As the demand for opioids increased in the early 2000s, Walgreens expanded its internal distribution network. The company added two facilities in Ohio and Florida that had special security to handle controlled substances, including oxycodone. It was an advantage over CVS, which relied entirely on outside suppliers for the medication.
In 2006, though, regulators found problems with Walgreens’s distribution network. In May of that year, the DEA sent the company a letter detailing record-keeping and security deficiencies that the agency discovered during an investigation at the Walgreens facility in Perrysburg, Ohio, according to documents filed in the Cleveland court case.
The DEA said Walgreens had an “insufficient” system for reporting suspicious orders of controlled substances. At the time, Walgreens identified questionable orders by analyzing the average daily prescriptions filled by stores in groups of 25, an internal memo shows. The DEA told the company that the size, pattern and frequency of orders should instead be used to flag suspicious ones.
Two years later, Walgreens conducted an internal audit of its Perrysburg facility and discovered officials there had not properly overhauled the suspicious-order system to comply with the DEA. The audit, filed in court, noted this was an issue at all company distribution centers and “should be addressed to avoid potential DEA sanctions.”
In 2009, Walgreens began testing a new method at several stores that identified suspicious orders based on order size and frequency. But an internal company document filed in court stated that Walgreens was “capturing data but not cutting orders.”
As the opioid crisis deepened, the DEA stepped up enforcement against drug manufacturers, distributors and pharmacies. The agency again turned its attention to Walgreens and threatened in a 2009 letter to revoke the registration of a store in San Diego.
A DEA investigation found that the San Diego store on Midway Drive had filled prescriptions issued by doctors who weren’t licensed in California. It also had dispensed prescriptions to people the pharmacy “knew or should have known were diverting the controlled substances,” agency enforcement records show. One customer over seven months obtained prescriptions for hydrocodone issued by four Florida physicians — an indication that she was “doctor-shopping” to procure pain pills, the DEA record shows.
In April 2011, Walgreens entered into an agreement with the DEA to settle the case. The company promised to maintain a program to detect and prevent diversion of controlled substances from its stores across the country.
The DEA would later discover that Walgreens had been engaged in “a directed effort to increase oxycodone sales,” agency records show. In a July 29, 2010, email, Walgreens sent out a spreadsheet to managers ranking all Florida pharmacies on their oxycodone dispensing with the instruction to “look at the stores on the bottom end . . . We need to make sure we aren’t turning legitimate scripts away.”
Meanwhile, changes in the state’s laws over the years had shifted sales of prescription opioids from pain clinics to pharmacies. Soon the chain was grappling with a surge of pain pill customers in Florida.
Kristine Atwell, who managed distribution of controlled substances at Walgreens’s Jupiter facility, had emailed corporate headquarters urging that stores justify their large volumes, including one pharmacy that ordered 3,271 bottles of oxycodone in a 40-day period.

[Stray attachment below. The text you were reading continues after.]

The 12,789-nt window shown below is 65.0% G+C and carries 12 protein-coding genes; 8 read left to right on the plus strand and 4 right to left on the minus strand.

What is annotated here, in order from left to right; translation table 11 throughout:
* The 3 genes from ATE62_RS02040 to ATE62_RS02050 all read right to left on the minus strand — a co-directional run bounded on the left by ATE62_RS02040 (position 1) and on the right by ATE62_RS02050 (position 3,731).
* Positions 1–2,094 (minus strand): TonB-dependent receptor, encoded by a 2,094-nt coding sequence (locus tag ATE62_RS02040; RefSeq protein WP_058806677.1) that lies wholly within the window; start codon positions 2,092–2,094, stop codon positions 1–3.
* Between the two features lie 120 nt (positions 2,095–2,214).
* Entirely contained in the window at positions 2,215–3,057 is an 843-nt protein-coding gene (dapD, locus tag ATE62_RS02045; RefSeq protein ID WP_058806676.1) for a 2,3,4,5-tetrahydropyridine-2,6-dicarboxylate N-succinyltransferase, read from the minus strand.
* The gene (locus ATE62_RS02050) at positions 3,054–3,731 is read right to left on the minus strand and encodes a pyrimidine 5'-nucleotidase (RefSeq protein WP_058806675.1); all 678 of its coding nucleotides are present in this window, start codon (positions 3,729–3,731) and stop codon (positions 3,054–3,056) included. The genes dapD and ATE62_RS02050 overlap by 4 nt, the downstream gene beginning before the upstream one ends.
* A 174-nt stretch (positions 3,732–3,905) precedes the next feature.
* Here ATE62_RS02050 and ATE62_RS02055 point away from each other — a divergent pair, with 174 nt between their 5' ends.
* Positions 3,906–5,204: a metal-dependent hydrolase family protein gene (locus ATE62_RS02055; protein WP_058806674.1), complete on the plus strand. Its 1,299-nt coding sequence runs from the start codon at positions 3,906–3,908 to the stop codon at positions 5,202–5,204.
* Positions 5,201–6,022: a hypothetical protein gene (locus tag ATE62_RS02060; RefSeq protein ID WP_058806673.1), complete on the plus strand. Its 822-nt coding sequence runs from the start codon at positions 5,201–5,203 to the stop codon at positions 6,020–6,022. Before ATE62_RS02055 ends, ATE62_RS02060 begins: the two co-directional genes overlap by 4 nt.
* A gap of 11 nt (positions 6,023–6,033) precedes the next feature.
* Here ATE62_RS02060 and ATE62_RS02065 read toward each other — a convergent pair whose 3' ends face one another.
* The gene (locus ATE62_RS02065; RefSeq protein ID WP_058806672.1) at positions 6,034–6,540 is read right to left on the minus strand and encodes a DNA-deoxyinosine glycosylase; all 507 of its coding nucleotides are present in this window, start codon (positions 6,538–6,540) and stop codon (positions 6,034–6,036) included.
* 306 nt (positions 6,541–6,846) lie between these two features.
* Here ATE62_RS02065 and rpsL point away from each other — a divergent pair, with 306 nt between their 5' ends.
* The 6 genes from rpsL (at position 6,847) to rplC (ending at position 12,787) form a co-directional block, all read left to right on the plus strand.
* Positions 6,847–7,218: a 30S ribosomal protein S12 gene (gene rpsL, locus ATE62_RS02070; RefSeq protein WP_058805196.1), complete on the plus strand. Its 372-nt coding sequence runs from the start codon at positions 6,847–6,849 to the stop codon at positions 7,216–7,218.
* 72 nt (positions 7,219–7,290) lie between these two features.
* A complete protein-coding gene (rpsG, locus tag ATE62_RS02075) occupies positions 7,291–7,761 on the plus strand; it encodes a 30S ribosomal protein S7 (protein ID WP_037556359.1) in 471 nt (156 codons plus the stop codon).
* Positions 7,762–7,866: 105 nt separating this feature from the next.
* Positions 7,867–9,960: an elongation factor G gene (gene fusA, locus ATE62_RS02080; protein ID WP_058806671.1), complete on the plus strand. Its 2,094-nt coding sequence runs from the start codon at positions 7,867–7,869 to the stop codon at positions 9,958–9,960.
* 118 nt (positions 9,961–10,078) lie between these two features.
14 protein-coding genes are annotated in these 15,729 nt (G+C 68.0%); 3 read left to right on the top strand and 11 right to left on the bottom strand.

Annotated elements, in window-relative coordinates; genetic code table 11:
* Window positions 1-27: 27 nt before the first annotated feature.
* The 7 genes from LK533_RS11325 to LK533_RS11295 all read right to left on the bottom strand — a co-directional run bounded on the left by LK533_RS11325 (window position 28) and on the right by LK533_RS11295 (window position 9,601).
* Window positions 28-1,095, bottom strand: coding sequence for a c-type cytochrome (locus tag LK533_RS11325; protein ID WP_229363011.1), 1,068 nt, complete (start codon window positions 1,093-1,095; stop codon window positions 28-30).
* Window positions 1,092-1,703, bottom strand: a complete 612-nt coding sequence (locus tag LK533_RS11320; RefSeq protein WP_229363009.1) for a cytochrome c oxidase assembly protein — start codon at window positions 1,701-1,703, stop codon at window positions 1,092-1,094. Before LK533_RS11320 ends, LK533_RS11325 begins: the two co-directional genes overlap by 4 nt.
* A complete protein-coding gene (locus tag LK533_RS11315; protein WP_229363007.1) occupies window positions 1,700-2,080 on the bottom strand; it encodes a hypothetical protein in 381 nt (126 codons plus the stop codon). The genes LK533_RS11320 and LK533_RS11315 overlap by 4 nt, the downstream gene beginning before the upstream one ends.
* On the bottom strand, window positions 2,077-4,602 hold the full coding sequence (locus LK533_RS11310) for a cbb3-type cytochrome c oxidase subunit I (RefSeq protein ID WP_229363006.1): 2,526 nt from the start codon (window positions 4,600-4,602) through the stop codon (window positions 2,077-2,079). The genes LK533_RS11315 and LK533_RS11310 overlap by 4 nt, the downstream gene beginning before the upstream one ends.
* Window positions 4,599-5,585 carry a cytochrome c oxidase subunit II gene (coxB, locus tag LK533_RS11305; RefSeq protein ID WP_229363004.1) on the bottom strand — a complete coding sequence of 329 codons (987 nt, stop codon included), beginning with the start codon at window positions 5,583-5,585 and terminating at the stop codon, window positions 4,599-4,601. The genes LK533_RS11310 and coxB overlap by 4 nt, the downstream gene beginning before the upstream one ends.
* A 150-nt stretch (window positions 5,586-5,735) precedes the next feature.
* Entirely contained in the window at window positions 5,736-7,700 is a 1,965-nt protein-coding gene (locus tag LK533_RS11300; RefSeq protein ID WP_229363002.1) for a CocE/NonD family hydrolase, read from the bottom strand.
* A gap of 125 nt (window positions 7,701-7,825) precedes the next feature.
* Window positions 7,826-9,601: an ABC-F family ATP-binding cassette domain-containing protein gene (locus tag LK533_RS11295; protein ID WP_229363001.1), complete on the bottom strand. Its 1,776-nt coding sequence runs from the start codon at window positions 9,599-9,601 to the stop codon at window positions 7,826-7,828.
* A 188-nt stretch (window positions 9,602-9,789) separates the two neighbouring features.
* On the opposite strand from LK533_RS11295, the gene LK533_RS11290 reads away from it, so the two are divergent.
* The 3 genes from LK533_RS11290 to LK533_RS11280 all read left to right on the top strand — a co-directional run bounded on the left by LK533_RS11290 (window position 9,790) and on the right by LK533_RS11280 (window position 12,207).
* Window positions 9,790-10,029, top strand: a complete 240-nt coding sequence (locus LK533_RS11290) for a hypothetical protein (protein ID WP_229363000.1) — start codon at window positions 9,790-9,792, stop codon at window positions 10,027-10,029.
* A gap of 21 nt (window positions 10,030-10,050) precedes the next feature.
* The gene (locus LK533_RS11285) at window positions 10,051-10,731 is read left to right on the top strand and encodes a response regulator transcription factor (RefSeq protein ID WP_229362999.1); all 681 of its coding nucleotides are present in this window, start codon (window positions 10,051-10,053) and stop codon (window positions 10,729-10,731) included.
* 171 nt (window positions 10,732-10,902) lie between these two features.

A few months later, Walgreens decided to review the “significant increase” in controlled substance prescriptions in Florida, according to company emails filed in court.
As part of its broader business initiative called “Florida Focus on Profit,” Walgreens officials discussed surveying some of its pharmacies. The proposed questions included, “Do pain management clinic patients come all at once or in a steady stream?” and “Do you see an increase in pain management prescriptions on the day the warehouse order is received?”
But Dwayne Pinon, a Walgreens attorney, warned against “documenting our own potential noncompliance” and the questions were dropped from the survey, court records show. Pinon, through a company spokesman, declined to comment.
Walgreens eventually renamed the survey effort “Focus on Compliance” after an employee in an email questioned the “Focus on Profit” title.
For the first half of 2011, Walgreens accounted for 100 of the top 300 pharmacies in oxycodone purchases in Florida, and some of these company stores bought more than double the average amount of the opioid obtained by other pharmacies in the state, according to DEA enforcement records.
For the first half of 2011, Walgreens accounted for 100 of the top 300 pharmacies in oxycodone purchases in Florida.
Agency investigators met with Walgreens officials that August to express concerns about the high volume of pills. In advance of the meeting, Walgreens sent a disc to the DEA with a file labeled “suspicious drug” orders.
“This gobbledygook is impossible to read and I stopped printing it when it reached 2” [inches] thick,” a DEA investigator wrote in an email to her colleagues after the meeting. “Obviously this is unacceptable.”
Days after the DEA meeting, Walgreens devised a plan to restrict a store in Hudson, Fla., to a monthly 100 bottles of 30-milligram oxycodone, one of the most coveted pain pills on the black market because of its potency, according to DEA enforcement records. But the pharmacy routinely exceeded the limit, procuring 331 bottles in September 2011, 371 bottles in October, 200 bottles in November and 263 bottles in December, DEA enforcement records show.